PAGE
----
By David M. PrimoLast week the Center for Political Accountability and the Zicklin Center at the University of Pennsylvania’s Wharton School released the annual “CPA-Zicklin Index,” which ranks companies based on disclosure policies for political activities. The more you disclose, the better you score. The aptly named Noble Energy and transportation giant CSX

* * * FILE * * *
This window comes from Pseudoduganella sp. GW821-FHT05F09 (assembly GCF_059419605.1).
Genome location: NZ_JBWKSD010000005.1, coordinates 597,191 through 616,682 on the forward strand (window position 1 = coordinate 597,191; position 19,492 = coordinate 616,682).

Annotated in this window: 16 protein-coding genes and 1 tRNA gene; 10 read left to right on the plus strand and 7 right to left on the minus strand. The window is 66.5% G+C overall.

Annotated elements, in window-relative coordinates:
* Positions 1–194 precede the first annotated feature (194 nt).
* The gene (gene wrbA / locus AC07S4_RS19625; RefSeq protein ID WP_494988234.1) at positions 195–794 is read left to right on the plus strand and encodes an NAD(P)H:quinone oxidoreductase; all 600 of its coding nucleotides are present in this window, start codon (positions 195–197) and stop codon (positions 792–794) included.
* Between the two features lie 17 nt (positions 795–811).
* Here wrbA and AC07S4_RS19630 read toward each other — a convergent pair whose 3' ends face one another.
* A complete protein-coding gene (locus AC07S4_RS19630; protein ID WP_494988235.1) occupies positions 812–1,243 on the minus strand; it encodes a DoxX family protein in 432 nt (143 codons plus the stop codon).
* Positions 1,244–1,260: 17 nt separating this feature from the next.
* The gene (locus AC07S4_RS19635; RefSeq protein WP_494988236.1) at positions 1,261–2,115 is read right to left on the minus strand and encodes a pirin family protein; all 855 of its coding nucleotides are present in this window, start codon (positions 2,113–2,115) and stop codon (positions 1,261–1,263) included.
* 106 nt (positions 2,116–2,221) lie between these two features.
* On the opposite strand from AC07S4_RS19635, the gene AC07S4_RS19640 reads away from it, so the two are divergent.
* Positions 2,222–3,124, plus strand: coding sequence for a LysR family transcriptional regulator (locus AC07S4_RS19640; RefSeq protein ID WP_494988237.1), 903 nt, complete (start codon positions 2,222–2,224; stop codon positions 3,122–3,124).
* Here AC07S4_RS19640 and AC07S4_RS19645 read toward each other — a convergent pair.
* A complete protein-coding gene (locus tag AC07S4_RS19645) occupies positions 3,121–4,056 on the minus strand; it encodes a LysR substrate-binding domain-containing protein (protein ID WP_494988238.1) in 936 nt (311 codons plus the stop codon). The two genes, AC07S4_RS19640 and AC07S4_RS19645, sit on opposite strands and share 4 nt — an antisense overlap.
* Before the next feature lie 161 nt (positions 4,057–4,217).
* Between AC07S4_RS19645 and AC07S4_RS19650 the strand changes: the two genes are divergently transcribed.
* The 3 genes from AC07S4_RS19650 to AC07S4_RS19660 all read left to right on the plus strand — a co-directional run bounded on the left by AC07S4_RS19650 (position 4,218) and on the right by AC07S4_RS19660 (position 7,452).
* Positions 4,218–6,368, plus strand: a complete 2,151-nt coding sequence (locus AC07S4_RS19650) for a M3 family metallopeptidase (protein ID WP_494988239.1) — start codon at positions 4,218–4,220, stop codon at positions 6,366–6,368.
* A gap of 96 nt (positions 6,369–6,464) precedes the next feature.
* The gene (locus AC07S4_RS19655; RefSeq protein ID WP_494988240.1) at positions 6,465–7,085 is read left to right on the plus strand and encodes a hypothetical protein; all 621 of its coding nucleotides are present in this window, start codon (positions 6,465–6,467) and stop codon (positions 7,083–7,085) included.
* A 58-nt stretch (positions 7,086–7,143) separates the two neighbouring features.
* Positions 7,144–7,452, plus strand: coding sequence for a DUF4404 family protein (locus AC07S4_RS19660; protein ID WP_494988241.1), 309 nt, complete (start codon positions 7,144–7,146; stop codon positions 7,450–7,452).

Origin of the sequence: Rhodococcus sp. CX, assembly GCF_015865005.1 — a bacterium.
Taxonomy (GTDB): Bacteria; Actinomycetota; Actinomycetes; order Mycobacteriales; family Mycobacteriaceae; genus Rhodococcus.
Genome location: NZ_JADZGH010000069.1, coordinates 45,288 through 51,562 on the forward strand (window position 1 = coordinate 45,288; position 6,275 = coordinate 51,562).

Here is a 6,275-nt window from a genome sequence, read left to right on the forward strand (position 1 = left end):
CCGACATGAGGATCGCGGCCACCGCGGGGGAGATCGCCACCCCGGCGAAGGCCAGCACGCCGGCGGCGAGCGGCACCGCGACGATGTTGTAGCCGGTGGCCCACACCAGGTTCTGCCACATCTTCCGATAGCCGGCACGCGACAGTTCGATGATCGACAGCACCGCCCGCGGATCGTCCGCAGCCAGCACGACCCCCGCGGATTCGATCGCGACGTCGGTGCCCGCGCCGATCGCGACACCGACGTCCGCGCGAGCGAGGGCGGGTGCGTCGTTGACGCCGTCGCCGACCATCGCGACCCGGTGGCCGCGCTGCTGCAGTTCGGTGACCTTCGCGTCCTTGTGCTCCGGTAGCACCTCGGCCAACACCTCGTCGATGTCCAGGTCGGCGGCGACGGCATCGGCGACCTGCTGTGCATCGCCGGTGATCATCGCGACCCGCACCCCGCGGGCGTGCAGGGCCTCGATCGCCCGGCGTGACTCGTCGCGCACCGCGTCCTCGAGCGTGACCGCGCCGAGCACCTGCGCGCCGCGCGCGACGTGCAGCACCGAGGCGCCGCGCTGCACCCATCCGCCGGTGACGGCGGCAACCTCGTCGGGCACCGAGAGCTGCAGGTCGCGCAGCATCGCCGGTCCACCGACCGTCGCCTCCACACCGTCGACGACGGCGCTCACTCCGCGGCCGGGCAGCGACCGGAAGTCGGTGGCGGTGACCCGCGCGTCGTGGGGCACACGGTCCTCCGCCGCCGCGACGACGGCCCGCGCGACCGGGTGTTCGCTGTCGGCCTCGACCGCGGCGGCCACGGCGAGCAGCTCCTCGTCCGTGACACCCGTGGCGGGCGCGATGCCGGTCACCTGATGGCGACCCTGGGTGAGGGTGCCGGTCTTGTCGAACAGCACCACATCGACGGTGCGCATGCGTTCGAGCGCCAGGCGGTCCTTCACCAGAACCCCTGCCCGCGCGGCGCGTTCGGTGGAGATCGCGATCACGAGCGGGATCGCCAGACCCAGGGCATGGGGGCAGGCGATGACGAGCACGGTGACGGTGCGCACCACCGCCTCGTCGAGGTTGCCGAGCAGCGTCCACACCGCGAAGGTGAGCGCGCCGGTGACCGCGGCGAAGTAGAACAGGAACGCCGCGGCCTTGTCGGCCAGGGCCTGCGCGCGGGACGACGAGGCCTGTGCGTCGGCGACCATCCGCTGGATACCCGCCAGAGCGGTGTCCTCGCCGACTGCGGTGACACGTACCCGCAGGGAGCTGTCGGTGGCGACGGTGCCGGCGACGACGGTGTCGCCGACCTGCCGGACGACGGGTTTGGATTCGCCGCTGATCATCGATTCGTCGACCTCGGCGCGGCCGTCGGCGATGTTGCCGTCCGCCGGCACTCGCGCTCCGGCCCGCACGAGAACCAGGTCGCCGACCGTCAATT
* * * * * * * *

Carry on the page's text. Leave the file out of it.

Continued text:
topped the list, while 20 companies, including Warren Buffett’s Berkshire Hathaway and household names like Netflix, received scores of zero.Shareholders and executives may want to take note, though: A high ranking isn’t necessarily good for your company—or for you. The index rests on the view that disclosure reduces the shareholder risk associated with corporate involvement in politics. That’s also the reasoning behind the movement to require shareholder approval for corporate political spending. Yet in reality disclosure and approval requirements tend to hurt shareholders.This finding emerges from a new working paper that I co-wrote with Indian School of Business finance professor Saumya Prabhat. In 1998 Britain’s Committee on Standards in Public Life issued a scathing report calling for disclosure reforms in the wake of several scandals. In response, the U.K. enacted a law in 2000 that increased disclosure requirements and mandated shareholder approval of political contributions. We studied how this reform process affected shareholder risk and return.